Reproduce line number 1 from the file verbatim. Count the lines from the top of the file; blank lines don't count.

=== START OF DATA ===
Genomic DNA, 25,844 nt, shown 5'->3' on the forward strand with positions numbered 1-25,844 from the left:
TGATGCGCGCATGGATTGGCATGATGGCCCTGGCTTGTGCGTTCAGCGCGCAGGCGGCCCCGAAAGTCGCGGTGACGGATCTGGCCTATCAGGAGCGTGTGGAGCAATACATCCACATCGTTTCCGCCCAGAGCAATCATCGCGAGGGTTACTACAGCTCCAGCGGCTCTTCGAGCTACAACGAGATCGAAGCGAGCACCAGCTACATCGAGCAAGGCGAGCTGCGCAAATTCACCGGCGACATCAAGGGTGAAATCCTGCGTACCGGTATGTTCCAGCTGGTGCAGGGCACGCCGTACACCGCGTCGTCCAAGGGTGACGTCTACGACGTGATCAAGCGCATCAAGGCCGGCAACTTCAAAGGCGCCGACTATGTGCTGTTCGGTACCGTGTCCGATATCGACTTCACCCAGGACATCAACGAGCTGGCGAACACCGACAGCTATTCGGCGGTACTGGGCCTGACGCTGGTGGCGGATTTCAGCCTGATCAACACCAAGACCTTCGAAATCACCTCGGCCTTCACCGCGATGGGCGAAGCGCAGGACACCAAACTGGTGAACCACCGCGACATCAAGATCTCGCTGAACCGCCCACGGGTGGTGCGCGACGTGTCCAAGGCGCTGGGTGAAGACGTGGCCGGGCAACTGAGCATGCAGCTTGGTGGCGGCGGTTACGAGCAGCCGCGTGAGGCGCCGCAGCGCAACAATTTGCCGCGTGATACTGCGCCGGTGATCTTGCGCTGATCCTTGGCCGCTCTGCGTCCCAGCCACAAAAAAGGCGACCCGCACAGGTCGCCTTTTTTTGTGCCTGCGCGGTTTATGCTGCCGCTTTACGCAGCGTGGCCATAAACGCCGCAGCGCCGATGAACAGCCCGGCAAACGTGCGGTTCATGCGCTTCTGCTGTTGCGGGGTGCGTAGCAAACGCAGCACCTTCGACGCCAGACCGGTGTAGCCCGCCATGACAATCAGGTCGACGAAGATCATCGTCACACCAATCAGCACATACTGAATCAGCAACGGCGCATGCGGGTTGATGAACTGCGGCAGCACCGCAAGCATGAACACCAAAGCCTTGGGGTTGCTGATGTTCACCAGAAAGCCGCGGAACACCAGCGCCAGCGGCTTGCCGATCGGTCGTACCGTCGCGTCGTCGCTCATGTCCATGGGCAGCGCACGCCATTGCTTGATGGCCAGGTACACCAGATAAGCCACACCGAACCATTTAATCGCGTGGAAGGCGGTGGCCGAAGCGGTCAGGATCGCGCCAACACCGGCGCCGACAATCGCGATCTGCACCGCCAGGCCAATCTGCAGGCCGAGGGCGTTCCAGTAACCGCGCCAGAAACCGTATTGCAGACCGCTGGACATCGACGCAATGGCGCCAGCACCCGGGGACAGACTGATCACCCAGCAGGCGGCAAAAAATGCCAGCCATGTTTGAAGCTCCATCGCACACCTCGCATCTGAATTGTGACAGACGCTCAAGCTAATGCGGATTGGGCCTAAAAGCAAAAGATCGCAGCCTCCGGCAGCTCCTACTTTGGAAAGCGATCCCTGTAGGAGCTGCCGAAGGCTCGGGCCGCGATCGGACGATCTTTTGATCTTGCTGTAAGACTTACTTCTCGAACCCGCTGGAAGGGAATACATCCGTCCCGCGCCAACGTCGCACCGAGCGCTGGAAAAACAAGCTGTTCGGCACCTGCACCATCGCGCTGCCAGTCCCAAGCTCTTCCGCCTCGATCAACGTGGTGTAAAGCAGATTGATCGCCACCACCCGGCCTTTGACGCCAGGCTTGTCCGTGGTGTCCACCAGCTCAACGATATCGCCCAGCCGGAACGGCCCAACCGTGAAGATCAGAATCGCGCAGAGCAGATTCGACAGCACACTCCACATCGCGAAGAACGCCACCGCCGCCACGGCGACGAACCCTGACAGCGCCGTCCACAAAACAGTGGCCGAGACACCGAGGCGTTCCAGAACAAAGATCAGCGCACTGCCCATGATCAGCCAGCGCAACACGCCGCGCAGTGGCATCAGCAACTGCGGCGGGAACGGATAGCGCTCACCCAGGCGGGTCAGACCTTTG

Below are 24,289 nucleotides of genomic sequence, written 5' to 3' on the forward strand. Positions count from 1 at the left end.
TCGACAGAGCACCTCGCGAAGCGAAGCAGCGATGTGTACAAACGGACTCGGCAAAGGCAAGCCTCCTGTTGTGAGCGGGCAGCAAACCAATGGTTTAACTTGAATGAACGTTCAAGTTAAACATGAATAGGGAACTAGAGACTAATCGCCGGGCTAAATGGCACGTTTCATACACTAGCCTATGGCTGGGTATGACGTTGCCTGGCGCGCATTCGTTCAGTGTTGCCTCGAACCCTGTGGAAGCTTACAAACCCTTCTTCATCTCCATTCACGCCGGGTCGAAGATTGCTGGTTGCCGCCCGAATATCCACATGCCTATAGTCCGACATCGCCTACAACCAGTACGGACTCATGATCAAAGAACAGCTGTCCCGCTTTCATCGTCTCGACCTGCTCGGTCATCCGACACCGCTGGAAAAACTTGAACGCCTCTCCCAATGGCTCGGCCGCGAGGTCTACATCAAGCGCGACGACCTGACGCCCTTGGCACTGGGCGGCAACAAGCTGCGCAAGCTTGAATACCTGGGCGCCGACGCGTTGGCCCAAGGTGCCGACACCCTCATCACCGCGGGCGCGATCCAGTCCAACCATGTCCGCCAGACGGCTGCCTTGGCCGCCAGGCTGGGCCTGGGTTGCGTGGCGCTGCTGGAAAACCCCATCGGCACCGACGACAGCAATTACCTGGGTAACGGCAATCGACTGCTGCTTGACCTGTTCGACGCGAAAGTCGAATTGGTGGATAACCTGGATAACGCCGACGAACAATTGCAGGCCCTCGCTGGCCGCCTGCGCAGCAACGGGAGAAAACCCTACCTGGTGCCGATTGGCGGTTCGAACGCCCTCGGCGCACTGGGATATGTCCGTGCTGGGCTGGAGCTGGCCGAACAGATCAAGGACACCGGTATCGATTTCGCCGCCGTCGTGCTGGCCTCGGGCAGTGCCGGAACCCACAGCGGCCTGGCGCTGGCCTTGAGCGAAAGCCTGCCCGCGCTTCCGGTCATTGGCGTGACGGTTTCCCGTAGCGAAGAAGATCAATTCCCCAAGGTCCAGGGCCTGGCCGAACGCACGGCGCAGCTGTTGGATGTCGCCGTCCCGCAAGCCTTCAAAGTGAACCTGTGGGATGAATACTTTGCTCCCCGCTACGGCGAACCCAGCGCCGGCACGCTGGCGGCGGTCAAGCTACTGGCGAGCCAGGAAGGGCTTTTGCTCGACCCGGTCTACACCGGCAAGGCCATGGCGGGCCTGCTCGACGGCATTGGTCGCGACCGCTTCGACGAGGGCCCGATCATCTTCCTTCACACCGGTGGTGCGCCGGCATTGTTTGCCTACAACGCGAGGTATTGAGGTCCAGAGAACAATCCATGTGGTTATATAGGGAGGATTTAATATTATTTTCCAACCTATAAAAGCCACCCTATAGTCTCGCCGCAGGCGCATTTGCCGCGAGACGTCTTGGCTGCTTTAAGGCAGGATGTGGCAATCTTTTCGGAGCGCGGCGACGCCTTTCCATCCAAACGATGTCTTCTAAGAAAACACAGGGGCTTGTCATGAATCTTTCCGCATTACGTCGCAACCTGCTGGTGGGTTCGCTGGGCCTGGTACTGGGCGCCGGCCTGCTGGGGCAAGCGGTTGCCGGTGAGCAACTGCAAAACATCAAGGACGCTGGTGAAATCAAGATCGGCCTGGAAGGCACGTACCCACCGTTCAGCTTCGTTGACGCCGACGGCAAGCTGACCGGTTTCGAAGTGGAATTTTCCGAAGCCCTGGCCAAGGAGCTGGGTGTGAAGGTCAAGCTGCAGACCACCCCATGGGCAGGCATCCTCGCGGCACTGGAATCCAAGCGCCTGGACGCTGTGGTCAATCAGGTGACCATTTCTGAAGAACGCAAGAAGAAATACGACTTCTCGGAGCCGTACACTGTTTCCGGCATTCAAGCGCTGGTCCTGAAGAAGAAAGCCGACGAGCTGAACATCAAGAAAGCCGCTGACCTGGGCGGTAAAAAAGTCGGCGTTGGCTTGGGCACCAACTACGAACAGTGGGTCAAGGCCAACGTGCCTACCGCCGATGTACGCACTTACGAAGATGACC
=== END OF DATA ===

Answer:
Genomic DNA, 25,844 nt, shown 5'->3' on the forward strand with positions numbered 1-25,844 from the left: